Some registrars are taking advantage of this exception to basically make the confirmation aspects of the new policy moot.

Calling the confirmation emails an “unnecessary burden”, EuroDNS said last week that it has unilaterally made itself every customer’s Designated Agent by modifying its terms of service.

Many other registrars, including Tucows/OpenSRS, NameCheap and Name.com appear to be doing exactly the same thing.

In other words, many registrants will not see any changes as a result of the new Transfer Policy.

The truism that there’s no domain name policy that cannot be circumvented with a middleman appears to be holding.

GoDaddy in talks to buy massive registrar Host Europe – report

Kevin Murphy, November 25, 2016, Domain Registrars

GoDaddy is reportedly talking to Host Europe Group, one of Europe’s largest registrars, about an acquisition.

Reuters today reported that the deal, should it go ahead, could be worth as much as $1.8 billion.

GoDaddy has been favored over rival bids from United Internet (owner of United-Domains) and buyout firm Centerbridge, Reuters said.

HEG is the parent company for several registrar brands. Notably, it owns 123-reg and DomainMonster, two of the UK’s largest registrars.

123-reg had over 900,000 gTLD domains on its books at the last count. HEG overall says it manages over seven million domains.

The company was acquired by private equity group Cinven for £438 million ($545 million) in 2013.

It has 1.7 million customers and 1,300 employees spread across eight countries. It primarily operates in the UK and Germany.

HEG had 2015 revenue of €269.8 million ($286.3 million) and made a loss of €55.6 million ($59 million).

For GoDaddy, the acquisition is a chance to shift its revenue mix away from domains and more towards the more profitable hosting market, according to Reuters.

Guess which registrars sell the most gTLDs

Kevin Murphy, October 19, 2016, Domain Registrars

MarkMonitor has become the first accredited registrar to carry over 500 gTLDs.

Inspired by a recent Dynadot press release outlining its passing of the 500-TLD mark, I thought I’d put together a league table of gTLD registrars, ordered by which carries the most.

It will come as little surprise to most that brand protection registrars dominate the top end of the list.

MarkMonitor tops the league, with 504 gTLDs in its stable as of the end of June, up from 499 in May.

It’s closely followed by Ascio and CSC. Indeed, brand-focused registrars occupy many of the top 30 registrars, as you can see from this table.

RegistrargTLDsDUM
MarkMonitor504849,074
Ascio4961,655,320
CSC4871,082,854
101domain487136,412
Com Laude47866,412
Openprovider469234,052
Gandi4651,180,478
Key-Systems463153,603
SafeNames449140,483
Lexsynergy44619,907
Instra443164,189
SafeBrands44029,312
1API440628,558
IP Mirror43943,803
EuroDNS432182,798
OVH4301,961,644
Marcaria.com42729,044
united-domains424652,278
Name.com4181,644,616
eNom41512,108,692
Dynadot413638,676
Tucows4109,782,941
COREhub409217,776
Crazy Domains405631,186
Network Solutions4016,555,354
1&1 Internet4005,845,447
GoDaddy.com39753,948,610
Soluciones Corporativas397128,998
PublicDomainRegistry.com3916,113,121

There’s no real correlation between the number of gTLDs carried and the total domains under management for the registrar.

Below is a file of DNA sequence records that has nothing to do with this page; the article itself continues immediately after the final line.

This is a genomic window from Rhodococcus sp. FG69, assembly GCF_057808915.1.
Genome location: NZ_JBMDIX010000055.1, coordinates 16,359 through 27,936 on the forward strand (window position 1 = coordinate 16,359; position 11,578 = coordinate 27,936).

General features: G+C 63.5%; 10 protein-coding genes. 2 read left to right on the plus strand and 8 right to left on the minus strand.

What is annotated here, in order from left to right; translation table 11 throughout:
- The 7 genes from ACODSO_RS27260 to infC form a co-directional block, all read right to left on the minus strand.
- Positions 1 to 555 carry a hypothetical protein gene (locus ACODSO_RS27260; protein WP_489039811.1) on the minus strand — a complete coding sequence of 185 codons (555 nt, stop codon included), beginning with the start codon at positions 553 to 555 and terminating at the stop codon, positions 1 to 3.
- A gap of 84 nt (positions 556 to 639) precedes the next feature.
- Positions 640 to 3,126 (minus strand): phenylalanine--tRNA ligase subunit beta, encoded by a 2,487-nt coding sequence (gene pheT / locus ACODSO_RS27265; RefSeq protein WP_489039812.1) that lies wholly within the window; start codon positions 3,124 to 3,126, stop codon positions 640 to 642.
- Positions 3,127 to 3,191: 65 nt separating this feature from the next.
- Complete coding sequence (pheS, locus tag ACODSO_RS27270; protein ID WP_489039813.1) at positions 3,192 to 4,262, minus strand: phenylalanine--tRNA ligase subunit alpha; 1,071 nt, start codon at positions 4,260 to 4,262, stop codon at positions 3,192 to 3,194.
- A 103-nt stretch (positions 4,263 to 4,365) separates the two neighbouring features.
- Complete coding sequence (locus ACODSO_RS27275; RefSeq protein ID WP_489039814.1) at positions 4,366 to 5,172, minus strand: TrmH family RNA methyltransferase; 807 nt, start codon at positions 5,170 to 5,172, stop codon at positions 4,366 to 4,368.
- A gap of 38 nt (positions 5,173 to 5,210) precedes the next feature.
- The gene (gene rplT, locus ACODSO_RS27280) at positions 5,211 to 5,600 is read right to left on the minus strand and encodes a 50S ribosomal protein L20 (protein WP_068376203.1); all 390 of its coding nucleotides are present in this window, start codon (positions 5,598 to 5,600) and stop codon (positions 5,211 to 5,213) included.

GoDaddy, with 53 million names, is way down in 28th position, for example.

The list was compiled from the latest gTLD registry reports, which show how many domains were registered to each accredited registrar at the end of June.

The data does not not include ccTLDs, nor does it account for situations where registrars may retail a TLD via a gateway or as a reseller of another registrar.

Registrar accused of pimping prescription penis pills

Kevin Murphy, October 14, 2016, Domain Registrars

ICANN has implicated a Chinese domain name registrar in the online selling of medications, including Viagra and Cialis, without the required prescription.

The organization’s Compliance department filed a contract breach notice with Nanjing Imperiosus, which does business as DomainersChoice.com, today.

The move follows an allegation from pharmacy watchdog LegitScript in the US Congress that DomainersChoice is “rogue internet pharmacy operator”.

Because ICANN has no authority to police online pharmacies, it’s gone after the registrar based on an obscure part of the Registrar Accreditation Agreement.

Section 3.7.7 of the 2013 RAA says that domains must be registered to a third party, unless they’re used by the registrar in the course of providing its registrar services.

According to ICANN, DomainersChoice has refused to provide evidence that many of its domains are not in fact registered to itself and CEO Stefan Hansmann, in violation of this clause.

It cites 5mg-cialis20mg.com, acheterdutadalafil.com, viagra-100mgbestprice.net and 100mgviagralowestprice.net as examples of domains apparently registered to Hansmann and his company.

Historical Whois records show Hansmann and Nanjing Imperiosus as the registrant of these names until recently.

The domains all refer to erectile dysfunction medicines, which are usually only available in the US with a prescription.

A reverse Whois lookup reveals Hansmann’s name in the records for many more pharmaceuticals-related domains, some of which are for more serious medical conditions.

Several of the domains contain the words “without prescription” or similar, where the drug in question requires a prescription in the US.

Some of the domains do not currently resolve or no longer provide current Whois records and others have been recently transferred, but some resolve to apparently active e-commerce sites.

ICANN’s breach notice (pdf) doesn’t allege any illegal activity.

The same cannot be said for LegitScript CEO John Horton, who lumped DomainersChoice in with a few other registrars he believes are operating “illegal online pharmacies”.

Horton testified (pdf) before Congress last month that the registrar was playing host to 2,300 such sites.

The testimony was filed September 14, the same day ICANN began its compliance investigation.

ICANN’s notice, which alleges a handful of other relatively trivial breaches, asks that Hansmann provide a full list of domains registered in his and his company’s name via DomainersChoice.

It also demands evidence that the domains were either used to provide registrar services or were registered to a third party.

It wants all that by November 2, after which it may start to terminate the company’s RAA.